Insights into the Mechanism of CO2 Electroreduction by Molecular Palladium-Pyridinophane Complexes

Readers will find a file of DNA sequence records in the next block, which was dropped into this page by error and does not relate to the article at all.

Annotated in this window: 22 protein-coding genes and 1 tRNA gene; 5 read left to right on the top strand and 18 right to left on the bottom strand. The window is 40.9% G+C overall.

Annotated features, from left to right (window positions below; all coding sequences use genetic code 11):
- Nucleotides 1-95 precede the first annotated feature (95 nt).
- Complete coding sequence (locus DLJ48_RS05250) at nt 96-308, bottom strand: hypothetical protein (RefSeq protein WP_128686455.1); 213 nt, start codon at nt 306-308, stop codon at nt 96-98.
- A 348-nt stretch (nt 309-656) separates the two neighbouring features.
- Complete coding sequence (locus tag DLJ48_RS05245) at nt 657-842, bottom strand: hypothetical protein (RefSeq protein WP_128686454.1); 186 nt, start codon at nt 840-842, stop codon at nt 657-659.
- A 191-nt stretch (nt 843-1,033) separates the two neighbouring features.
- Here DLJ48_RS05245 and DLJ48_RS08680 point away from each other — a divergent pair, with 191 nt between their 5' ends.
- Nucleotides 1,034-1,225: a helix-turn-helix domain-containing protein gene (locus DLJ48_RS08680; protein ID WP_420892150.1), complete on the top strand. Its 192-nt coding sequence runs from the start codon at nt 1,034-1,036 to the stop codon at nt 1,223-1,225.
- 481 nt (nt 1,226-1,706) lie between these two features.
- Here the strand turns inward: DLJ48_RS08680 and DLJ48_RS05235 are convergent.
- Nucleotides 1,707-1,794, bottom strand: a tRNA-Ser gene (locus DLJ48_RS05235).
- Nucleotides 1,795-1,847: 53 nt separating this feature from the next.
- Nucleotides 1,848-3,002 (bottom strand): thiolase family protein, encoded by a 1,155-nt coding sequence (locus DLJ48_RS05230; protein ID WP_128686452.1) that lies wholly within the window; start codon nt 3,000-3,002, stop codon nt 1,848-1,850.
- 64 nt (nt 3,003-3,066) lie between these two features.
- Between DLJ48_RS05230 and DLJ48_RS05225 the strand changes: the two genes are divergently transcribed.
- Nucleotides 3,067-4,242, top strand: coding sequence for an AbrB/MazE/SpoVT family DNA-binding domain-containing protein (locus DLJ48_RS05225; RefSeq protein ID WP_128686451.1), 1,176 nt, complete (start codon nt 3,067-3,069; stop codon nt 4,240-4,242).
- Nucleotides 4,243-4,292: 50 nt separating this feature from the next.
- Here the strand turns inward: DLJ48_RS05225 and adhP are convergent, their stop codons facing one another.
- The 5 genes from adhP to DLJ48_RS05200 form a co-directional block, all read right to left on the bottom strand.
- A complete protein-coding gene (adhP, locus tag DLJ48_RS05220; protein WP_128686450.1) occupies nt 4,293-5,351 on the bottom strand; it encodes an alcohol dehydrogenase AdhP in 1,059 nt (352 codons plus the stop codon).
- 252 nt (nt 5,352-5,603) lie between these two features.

Herein we report the synthesis, characterization, and electrocatalytic CO2 reduction activity of a series of PdII complexes supported by tetradentate pyridinophane ligands. In particular, we focus on the electrocatalytic CO2 reduction activity of a PdII complex supported by the mixed hard/soft 2,11-dithia[3.3](2,6)pyridinophane (N2S2) ligand . This is one of the few examples of a Pd complexes supported by a mixed hard-soft ligand which selectively produces CO from the electrocatalytic reduction of CO2. Notably, unlike previously reported molecular Pd complexes, selective CO2RR occurs in presence of weak proton sources such as 2, 2, 2 trifluoroethanol (TFE) and phenol, at mild overpotentials (~160 mV) and with high rates (kobs = 4.5 x 103 s-1, with phenol as proton source) and at Faradaic efficiencies of up to 70% for CO, without any H2 being detected. As the catalyst was not stable to long term electrolysis, we analyzed possible decomposition routes for this catalyst and, based on the characterization of its reaction with CO by UV-vis, NMR, and IR spectroscopy, we propose the intermediacy of a binuclear [(N2S2)PdI(η2-CO)]2 species toward the ultimate decomposition of the catalyst into free ligand and Pd0. Overall, these studies offer important insights into Pd catalyst decomposition and may explain the historically poor performance of related Pd molecular catalysts for CO2 reduction. In addition, the structurally-related hard N-donor diazapyridinophane (RN4)Pd complexes are shown to be unstable towards bulk electrolysis at cathodic potentials, suggesting that such compounds are ill-suited for CO2 electroreduction.


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